The second mine-field is the words you use to describe your job responsibilities–especially if you are changing fields or job levels. Your resume is about your past. If you use words that link you to your past job, you won’t find the new one.

For example, if you were a financial writer and want to be a trainer, don’t describe yourself using financial language. “Wrote extensively on retirement plans, 401(k) investment options and high-yield portfolio management” are words that classify you as a financial writer. Instead, read the ads for a trainer and use those keywords to describe your old job. No, don’t make it up. I’m talking about using a different vocabulary to describe the work you did.

If the training ad is looking for someone who “develops training programs and is familiar with adult learning practices,” you might want to say you “developed stories to train adults to prepare for retirement,” or “Wrote material to familiarize adults with practices that provide a secure future.” Those aren’t wonderful sentences, yours will be better because you have more job description to choose from. The point is to use the key words for your future job to describe the past. So you can move out of the past and into a future–or at least get a job interview with a real person.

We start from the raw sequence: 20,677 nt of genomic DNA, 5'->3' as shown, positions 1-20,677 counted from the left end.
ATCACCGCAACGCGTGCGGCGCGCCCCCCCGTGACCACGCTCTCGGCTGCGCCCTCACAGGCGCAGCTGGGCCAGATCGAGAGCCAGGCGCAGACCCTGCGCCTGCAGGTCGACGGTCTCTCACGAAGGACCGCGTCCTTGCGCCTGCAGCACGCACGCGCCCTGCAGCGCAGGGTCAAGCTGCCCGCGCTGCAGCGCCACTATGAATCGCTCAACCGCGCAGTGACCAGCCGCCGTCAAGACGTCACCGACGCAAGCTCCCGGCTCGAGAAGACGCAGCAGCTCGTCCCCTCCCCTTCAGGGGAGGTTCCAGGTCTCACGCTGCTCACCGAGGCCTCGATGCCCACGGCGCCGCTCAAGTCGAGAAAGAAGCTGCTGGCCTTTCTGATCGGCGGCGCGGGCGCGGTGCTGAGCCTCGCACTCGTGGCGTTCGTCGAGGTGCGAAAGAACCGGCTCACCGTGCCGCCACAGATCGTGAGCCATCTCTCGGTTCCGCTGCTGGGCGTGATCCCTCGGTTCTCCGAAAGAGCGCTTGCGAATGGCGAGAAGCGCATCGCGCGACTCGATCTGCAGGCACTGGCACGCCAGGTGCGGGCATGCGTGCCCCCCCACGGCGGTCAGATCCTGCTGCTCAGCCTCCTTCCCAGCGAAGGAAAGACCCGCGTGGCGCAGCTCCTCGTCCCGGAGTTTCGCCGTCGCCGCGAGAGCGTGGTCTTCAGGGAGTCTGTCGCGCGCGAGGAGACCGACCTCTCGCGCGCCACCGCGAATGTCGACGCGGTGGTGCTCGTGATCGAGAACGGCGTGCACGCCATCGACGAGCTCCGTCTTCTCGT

–Quinn McDonald is a writer, life- and creativity coach. She is a trainer in business communications. © 2009 All rights reserved.

13 thoughts on “Resume Ignored by Online Application Sites? Here’s Why.

  1. I recently found out about this hard core truth..or should I call it the ” new game” ? hypocracy, and LYING through your teeth just about everything seems to be the way to live in this country…I lived overseas for the past ten years, and we just returned to States…and I am horrified…I could apply to jobs all over the world via emailing, I always ALWAYS got a thank you email…..HERE, not even that… is so pathetic how everything is automated, SCANNED on computer to do the job….why even work as an HR person if they have a scanning system that does the CHOOSING job for them??? yes they receive alot of applications but things should not be this standardized….people who find out about this haux now will do it, then what….call 100 people for the interview??? all will pass the scanning test….how do they really choose the top ten for interview is still the question???